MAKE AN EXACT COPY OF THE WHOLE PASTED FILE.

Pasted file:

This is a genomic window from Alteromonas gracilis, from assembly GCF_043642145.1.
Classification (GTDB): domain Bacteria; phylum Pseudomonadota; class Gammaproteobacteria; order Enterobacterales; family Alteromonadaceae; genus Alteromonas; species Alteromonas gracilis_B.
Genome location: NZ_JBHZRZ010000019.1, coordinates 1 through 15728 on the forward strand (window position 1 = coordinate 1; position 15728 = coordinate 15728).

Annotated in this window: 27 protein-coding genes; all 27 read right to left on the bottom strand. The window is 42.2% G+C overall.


This is a genomic window from Alteromonas gracilis, from assembly GCF_043642145.1.
Classification (GTDB): domain Bacteria; phylum Pseudomonadota; class Gammaproteobacteria; order Enterobacterales; family Alteromonadaceae; genus Alteromonas; species Alteromonas gracilis_B.
Genome location: NZ_JBHZRZ010000019.1, coordinates 1 through 15728 on the forward strand (window position 1 = coordinate 1; position 15728 = coordinate 15728).

Annotated in this window: 27 protein-coding genes; all 27 read right to left on the bottom strand. The window is 42.2% G+C overall.